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I still haven't got my head around decorators in Python.

I've already started using a lot of closures to do things like customize functions and classes in my coding.


class Node :
    def __init__(self,val,children) :
        self.val = val
        self.children = children

def makeRunner(f) :
    def run(node) :
        for x in node.children :
    return run


def pp(n) : print "%s," % n.val
printTree = makeRunner(pp)

As far as I can see, decorators are just a different syntax for doing something similar.

Instead of

def pp(n) : print "%s," % n.val
printTree = makeRunner(pp)

I would write :

def printTree(n) : print "%s," % n.val

Is this all there is to decorators? Or is there a fundamental difference that I've missed?

share|improve this question

Are your examples real code, or just examples?

If they're real code, I think you overuse decorators, probably because of your background (i.e. you are used to other programming languages)

Stage 1: avoiding decorators

def run(rootnode, func):
    def _run(node): # recursive internal function
        for x in node.children:
            _run(x) # recurse
    _run(rootnode) # initial run

This run method obsoletes makeRunner. Your example turns to:

def pp(n): print "%s," % n.val
run(tree, pp)

However, this ignores completely generators, so…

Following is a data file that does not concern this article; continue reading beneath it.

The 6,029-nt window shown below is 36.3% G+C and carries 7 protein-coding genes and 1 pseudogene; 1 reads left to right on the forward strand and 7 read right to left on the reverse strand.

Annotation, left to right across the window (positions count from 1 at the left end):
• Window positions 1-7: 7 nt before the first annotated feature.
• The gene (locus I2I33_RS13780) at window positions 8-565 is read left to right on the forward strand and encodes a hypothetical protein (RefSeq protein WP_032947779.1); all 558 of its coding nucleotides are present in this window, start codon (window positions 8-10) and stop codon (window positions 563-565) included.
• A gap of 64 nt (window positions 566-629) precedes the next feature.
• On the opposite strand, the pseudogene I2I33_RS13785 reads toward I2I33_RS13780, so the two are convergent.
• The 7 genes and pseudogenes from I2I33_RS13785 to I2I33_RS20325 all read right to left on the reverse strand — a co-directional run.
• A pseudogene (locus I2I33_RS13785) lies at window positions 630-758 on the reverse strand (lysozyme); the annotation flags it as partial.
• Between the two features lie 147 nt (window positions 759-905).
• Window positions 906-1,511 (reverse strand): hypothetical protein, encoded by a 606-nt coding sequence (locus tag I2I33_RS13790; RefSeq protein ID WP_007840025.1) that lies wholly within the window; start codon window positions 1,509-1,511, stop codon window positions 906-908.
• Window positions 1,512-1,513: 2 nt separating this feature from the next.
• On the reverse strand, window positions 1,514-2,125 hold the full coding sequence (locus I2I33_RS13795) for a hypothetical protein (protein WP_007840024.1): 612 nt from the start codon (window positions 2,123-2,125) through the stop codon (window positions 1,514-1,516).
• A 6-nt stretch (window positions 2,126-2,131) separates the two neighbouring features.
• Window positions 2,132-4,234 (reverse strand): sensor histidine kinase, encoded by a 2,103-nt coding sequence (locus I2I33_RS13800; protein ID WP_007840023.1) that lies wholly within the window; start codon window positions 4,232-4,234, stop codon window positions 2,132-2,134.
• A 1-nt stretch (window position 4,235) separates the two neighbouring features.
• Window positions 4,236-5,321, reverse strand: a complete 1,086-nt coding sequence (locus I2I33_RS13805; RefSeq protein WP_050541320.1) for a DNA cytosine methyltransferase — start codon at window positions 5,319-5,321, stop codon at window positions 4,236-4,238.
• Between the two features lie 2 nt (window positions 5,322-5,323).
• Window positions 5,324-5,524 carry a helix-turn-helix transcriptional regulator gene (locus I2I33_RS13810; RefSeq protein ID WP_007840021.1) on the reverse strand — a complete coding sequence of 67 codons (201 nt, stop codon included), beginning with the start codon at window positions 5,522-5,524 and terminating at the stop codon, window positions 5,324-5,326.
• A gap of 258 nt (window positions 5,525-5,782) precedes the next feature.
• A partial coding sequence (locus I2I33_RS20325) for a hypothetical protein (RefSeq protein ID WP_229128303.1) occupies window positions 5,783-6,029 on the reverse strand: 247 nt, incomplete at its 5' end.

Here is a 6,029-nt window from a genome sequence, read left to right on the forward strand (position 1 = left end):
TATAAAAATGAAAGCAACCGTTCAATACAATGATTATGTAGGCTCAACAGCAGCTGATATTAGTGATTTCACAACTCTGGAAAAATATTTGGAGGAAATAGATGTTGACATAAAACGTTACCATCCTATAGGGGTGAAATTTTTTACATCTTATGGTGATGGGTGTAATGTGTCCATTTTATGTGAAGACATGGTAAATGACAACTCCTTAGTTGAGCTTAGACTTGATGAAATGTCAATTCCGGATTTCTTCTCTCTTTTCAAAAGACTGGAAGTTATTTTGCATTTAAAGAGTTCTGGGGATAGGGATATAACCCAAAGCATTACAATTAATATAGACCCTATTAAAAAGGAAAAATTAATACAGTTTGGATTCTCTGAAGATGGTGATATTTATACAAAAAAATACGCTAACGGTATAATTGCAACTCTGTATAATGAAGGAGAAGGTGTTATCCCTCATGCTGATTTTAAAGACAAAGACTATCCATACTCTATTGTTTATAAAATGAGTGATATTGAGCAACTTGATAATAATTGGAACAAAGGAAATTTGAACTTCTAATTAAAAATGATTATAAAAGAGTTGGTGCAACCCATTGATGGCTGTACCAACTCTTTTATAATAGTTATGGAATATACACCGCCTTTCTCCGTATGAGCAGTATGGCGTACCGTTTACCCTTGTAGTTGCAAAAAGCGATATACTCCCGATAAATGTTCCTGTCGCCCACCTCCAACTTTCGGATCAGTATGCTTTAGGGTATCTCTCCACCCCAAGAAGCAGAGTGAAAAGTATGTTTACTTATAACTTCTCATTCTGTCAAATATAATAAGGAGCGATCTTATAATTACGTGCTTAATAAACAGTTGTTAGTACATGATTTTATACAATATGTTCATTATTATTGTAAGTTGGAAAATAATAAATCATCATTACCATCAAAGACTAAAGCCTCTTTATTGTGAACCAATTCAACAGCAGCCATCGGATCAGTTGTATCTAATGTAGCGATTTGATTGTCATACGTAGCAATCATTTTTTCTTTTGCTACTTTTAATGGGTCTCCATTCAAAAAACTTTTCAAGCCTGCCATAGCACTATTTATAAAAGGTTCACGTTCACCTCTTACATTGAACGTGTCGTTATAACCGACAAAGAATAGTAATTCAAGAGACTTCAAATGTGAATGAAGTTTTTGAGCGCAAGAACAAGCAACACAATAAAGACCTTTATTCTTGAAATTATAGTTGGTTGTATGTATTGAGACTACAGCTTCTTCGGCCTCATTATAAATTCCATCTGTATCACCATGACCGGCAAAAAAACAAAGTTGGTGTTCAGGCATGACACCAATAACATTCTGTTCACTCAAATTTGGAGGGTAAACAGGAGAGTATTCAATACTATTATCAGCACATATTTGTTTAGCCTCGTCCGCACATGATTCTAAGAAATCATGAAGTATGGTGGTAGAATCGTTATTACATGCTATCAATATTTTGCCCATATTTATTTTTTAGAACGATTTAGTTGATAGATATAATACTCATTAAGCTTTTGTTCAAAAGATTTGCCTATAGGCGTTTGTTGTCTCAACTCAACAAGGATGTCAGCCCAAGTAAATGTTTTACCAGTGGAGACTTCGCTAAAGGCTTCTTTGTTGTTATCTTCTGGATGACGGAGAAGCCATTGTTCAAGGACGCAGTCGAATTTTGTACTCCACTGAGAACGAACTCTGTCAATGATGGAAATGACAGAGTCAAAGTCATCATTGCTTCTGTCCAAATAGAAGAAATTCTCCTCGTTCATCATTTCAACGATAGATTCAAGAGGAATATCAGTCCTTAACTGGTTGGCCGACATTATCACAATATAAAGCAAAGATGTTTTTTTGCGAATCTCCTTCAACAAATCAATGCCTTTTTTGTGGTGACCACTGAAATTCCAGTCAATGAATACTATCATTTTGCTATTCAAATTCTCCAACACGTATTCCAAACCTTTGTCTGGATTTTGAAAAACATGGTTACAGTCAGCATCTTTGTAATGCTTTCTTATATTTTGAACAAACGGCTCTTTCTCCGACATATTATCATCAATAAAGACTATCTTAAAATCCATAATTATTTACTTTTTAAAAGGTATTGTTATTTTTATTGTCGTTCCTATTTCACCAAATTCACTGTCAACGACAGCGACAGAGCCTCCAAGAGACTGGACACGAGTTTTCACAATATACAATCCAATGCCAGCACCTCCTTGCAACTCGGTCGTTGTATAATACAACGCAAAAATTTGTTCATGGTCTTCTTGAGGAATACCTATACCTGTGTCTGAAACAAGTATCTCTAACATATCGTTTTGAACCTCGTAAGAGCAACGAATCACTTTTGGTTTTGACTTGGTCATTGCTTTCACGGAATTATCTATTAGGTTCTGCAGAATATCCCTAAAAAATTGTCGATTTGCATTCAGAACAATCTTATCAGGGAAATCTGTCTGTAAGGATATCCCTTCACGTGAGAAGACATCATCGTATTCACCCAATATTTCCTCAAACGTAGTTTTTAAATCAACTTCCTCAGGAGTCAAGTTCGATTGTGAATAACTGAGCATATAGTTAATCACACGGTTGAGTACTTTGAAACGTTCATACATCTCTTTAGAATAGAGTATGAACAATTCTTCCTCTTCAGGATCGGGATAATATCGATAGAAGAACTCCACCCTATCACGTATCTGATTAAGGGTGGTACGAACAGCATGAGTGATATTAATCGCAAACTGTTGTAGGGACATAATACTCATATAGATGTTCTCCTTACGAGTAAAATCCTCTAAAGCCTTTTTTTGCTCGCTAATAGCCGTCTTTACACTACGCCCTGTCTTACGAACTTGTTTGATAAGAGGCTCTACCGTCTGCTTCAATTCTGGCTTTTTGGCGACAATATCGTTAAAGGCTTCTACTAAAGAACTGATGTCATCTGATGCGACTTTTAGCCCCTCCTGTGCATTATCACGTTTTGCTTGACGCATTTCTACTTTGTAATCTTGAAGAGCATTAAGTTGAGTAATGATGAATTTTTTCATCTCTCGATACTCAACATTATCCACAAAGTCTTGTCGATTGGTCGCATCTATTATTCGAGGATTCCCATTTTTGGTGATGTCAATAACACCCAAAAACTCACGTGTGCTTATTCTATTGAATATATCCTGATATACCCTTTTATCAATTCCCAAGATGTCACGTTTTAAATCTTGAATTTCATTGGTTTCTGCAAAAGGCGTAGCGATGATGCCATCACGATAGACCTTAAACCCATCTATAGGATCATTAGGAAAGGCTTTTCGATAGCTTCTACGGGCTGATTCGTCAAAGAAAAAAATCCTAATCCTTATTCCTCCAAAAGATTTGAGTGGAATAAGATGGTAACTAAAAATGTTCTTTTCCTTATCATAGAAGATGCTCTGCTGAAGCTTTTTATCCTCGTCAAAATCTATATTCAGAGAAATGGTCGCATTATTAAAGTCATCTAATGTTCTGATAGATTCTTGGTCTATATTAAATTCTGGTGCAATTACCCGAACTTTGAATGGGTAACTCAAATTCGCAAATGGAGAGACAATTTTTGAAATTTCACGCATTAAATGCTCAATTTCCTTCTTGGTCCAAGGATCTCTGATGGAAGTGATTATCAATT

Stage 2: using generators

class Node :
    def __init__(self,val,children) :
        self.val = val
        self.children = children

    def __iter__(self): # recursive
        yield self
        for child in self.children:
            for item in child: # recurse
                yield item

def run(rootnode, func):
    for node in rootnode:

Your example remains

def pp(n): print "%s," % n.val
run(tree, pp)

Note that the special method __iter__ allows us to use the for node in rootnode: construct. If you don't like it, just rename the __iter__ method to e.g. walker, and change the run loop into: for node in rootnode.walker():
Obviously, the run function could be a method of class Node instead.

As you see, I suggest you use directly run(tree, func) instead of binding them to the name printTree, but you can use them in a decorator, or you can make use of the functools.partial function:

printTree= functools.partial(run, func=pp)

and from then on, you would just

share|improve this answer
While using iterators is often nice, I find your rewrite much worse. It's very non-obvious what "for item in child: # recurse" is doing, even with the comment. The original code using just functions is more obvious, and smaller. – James Antill Oct 19 '08 at 2:57
ΤΖΩΤΖΙΟΥ, it was a contrived example to illustrate my question; although based on similar things I've done in the past. Thanks for your alternatives. Interesting. I've certainly used the stage 1 form before, but don't think I've ever done tree-running with iter. – interstar Oct 19 '08 at 4:44
ACtually, looking at your last point, why would you prefer functools.partial to the decorator version? (ie. what are the pros and cons of each?) – interstar Oct 19 '08 at 4:45
@interstar: I fixed my last point wording; I was just offering an alternative to decoration. – tzot Oct 19 '08 at 8:37
@James Antill: would another name for the iterator make it more obvious, as in for item in child.walk_subtree()? I suggested an iterator because it makes the rest of the code easier than passing function objects around, esp. if you want to keep context while walking the tree. – tzot Oct 19 '08 at 8:44